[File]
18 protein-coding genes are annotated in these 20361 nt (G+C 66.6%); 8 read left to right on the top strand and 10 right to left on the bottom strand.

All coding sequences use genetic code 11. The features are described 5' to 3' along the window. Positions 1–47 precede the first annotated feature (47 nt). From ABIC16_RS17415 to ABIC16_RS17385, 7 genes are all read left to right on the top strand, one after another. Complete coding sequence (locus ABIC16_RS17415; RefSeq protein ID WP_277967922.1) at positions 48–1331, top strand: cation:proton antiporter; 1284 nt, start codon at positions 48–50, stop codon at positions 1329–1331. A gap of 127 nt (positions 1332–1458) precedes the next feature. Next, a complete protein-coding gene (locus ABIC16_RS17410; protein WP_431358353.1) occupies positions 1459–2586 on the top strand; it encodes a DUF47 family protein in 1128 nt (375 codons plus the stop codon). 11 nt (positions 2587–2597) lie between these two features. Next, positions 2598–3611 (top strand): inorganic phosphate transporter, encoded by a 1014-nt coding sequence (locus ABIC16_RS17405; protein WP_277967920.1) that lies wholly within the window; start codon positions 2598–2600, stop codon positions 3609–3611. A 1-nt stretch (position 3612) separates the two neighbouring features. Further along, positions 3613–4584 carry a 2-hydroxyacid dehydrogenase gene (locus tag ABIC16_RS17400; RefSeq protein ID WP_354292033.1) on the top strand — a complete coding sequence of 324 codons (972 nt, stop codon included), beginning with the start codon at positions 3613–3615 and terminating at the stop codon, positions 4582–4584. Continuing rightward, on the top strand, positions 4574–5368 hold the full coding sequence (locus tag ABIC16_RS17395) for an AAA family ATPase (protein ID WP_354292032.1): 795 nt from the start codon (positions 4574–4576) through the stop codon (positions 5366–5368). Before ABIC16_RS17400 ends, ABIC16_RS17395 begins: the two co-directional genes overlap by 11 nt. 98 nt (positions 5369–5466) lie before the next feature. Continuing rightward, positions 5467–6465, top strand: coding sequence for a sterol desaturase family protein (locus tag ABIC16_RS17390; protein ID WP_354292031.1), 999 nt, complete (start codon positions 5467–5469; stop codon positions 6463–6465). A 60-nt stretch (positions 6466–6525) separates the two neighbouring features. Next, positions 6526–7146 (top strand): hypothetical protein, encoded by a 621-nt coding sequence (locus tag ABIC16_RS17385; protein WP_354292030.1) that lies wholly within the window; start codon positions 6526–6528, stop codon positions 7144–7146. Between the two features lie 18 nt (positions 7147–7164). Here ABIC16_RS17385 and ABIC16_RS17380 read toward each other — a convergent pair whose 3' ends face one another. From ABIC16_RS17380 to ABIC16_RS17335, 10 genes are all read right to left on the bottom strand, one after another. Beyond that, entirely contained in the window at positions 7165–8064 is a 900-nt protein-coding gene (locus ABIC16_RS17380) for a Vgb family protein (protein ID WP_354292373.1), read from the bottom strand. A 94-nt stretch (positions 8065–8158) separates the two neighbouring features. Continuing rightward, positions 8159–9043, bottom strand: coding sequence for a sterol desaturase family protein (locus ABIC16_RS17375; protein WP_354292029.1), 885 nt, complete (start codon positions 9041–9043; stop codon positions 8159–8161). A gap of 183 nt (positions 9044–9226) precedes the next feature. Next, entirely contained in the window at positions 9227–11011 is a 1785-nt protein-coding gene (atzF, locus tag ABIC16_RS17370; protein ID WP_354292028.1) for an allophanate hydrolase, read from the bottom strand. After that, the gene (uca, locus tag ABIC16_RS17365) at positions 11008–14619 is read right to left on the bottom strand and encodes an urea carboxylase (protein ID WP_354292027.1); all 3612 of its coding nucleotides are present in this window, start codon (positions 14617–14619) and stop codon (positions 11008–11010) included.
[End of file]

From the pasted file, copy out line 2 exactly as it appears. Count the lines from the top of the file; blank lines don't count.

All coding sequences use genetic code 11. The features are described 5' to 3' along the window. Positions 1–47 precede the first annotated feature (47 nt). From ABIC16_RS17415 to ABIC16_RS17385, 7 genes are all read left to right on the top strand, one after another. Complete coding sequence (locus ABIC16_RS17415; RefSeq protein ID WP_277967922.1) at positions 48–1331, top strand: cation:proton antiporter; 1284 nt, start codon at positions 48–50, stop codon at positions 1329–1331. A gap of 127 nt (positions 1332–1458) precedes the next feature. Next, a complete protein-coding gene (locus ABIC16_RS17410; protein WP_431358353.1) occupies positions 1459–2586 on the top strand; it encodes a DUF47 family protein in 1128 nt (375 codons plus the stop codon). 11 nt (positions 2587–2597) lie between these two features. Next, positions 2598–3611 (top strand): inorganic phosphate transporter, encoded by a 1014-nt coding sequence (locus ABIC16_RS17405; protein WP_277967920.1) that lies wholly within the window; start codon positions 2598–2600, stop codon positions 3609–3611. A 1-nt stretch (position 3612) separates the two neighbouring features. Further along, positions 3613–4584 carry a 2-hydroxyacid dehydrogenase gene (locus tag ABIC16_RS17400; RefSeq protein ID WP_354292033.1) on the top strand — a complete coding sequence of 324 codons (972 nt, stop codon included), beginning with the start codon at positions 3613–3615 and terminating at the stop codon, positions 4582–4584. Continuing rightward, on the top strand, positions 4574–5368 hold the full coding sequence (locus tag ABIC16_RS17395) for an AAA family ATPase (protein ID WP_354292032.1): 795 nt from the start codon (positions 4574–4576) through the stop codon (positions 5366–5368). Before ABIC16_RS17400 ends, ABIC16_RS17395 begins: the two co-directional genes overlap by 11 nt. 98 nt (positions 5369–5466) lie before the next feature. Continuing rightward, positions 5467–6465, top strand: coding sequence for a sterol desaturase family protein (locus tag ABIC16_RS17390; protein ID WP_354292031.1), 999 nt, complete (start codon positions 5467–5469; stop codon positions 6463–6465). A 60-nt stretch (positions 6466–6525) separates the two neighbouring features. Next, positions 6526–7146 (top strand): hypothetical protein, encoded by a 621-nt coding sequence (locus tag ABIC16_RS17385; protein WP_354292030.1) that lies wholly within the window; start codon positions 6526–6528, stop codon positions 7144–7146. Between the two features lie 18 nt (positions 7147–7164). Here ABIC16_RS17385 and ABIC16_RS17380 read toward each other — a convergent pair whose 3' ends face one another. From ABIC16_RS17380 to ABIC16_RS17335, 10 genes are all read right to left on the bottom strand, one after another. Beyond that, entirely contained in the window at positions 7165–8064 is a 900-nt protein-coding gene (locus ABIC16_RS17380) for a Vgb family protein (protein ID WP_354292373.1), read from the bottom strand. A 94-nt stretch (positions 8065–8158) separates the two neighbouring features. Continuing rightward, positions 8159–9043, bottom strand: coding sequence for a sterol desaturase family protein (locus ABIC16_RS17375; protein WP_354292029.1), 885 nt, complete (start codon positions 9041–9043; stop codon positions 8159–8161). A gap of 183 nt (positions 9044–9226) precedes the next feature. Next, entirely contained in the window at positions 9227–11011 is a 1785-nt protein-coding gene (atzF, locus tag ABIC16_RS17370; protein ID WP_354292028.1) for an allophanate hydrolase, read from the bottom strand. After that, the gene (uca, locus tag ABIC16_RS17365) at positions 11008–14619 is read right to left on the bottom strand and encodes an urea carboxylase (protein ID WP_354292027.1); all 3612 of its coding nucleotides are present in this window, start codon (positions 14617–14619) and stop codon (positions 11008–11010) included.